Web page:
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Repository Pattern in Go: Drivers and Portable Code

When writting software in terms of Domain-Driven Design (DDD), specifically in the context of Go, there’s a common interpretation of the Repository pattern which drives the implementation to something similar to the following code:

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type UserRepository interface {
	SaveUser(context.Context, *User) error
	GetUserByID(context.Context, string) (*User, error)
}

Now while this works, and it’s a good practice to use interfaces in general, this is a bit misleading as it makes it really difficult for UserRepository to be portable in terms of infrastructure (think database layer).

All specific implementations of the repository will usually end up with some duplicate code (think things you need to do regardless of the internal storage engine being used), which is not ideal for obvious reasons.

For this particular reason, I generally like to define repositories as concrete types, and introduce a layer of abstraction (drivers) that deals with the specific details of each storage engine (pgsql, mysql, even docstore, etc):

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type UserDriver interface {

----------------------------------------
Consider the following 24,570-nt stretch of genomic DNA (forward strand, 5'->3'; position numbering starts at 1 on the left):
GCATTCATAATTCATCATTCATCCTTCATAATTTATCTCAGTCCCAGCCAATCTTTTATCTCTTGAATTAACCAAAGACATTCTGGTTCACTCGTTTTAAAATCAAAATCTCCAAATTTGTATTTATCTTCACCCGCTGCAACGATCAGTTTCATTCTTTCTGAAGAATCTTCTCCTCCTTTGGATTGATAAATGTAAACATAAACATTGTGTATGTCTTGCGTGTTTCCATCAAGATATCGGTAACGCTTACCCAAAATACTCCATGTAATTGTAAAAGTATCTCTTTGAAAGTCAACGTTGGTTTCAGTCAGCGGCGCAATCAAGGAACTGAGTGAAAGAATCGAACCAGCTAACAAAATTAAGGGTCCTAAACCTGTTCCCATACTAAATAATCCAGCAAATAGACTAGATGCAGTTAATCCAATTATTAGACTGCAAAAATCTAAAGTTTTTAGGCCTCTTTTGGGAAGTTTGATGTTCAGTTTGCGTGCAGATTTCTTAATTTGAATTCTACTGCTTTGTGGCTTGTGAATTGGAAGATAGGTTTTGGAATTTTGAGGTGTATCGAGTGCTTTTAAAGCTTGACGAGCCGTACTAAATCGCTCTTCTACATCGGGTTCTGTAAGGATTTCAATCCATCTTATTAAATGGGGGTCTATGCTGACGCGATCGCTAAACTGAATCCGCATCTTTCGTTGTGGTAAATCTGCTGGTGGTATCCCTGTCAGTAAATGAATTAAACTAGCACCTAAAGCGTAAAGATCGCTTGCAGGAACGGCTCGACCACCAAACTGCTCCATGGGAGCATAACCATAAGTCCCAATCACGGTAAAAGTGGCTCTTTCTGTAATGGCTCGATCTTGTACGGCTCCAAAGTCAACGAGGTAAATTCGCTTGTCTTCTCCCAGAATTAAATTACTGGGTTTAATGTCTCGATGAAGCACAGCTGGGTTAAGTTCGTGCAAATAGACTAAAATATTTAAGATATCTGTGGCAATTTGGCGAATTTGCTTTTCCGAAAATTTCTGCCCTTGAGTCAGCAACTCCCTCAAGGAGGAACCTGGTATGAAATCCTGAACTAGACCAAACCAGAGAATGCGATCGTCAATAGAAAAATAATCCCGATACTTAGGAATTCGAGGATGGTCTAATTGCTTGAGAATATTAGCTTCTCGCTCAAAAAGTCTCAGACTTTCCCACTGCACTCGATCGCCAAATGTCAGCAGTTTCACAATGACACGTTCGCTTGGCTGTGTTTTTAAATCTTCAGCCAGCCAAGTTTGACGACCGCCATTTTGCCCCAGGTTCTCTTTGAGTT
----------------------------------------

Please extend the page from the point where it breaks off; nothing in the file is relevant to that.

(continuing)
SaveUser(context.Context, *User) error
	GetUserByID(context.Context, string) (*User, error)
}

type UserRepository struct {
    driver UserDriver
}

This allows the repository to be totally agnostic in terms of the storage engine, making it really portable. For convenience, the repository can expose the same API as the driver or even extend it with some more features:

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func (r *UserRepository) SaveUser(context.Context, *User) error {}
func (r *UserRepository) GetUserByID(context.Context, string) (*User, error) {}
func (r *UserRepository) GetUserByEmail(context.Context, string) (*User, error) {}

So, if your repository contains code which makes use of packages like sql/driver, that’s the code you should move to a driver implementation.

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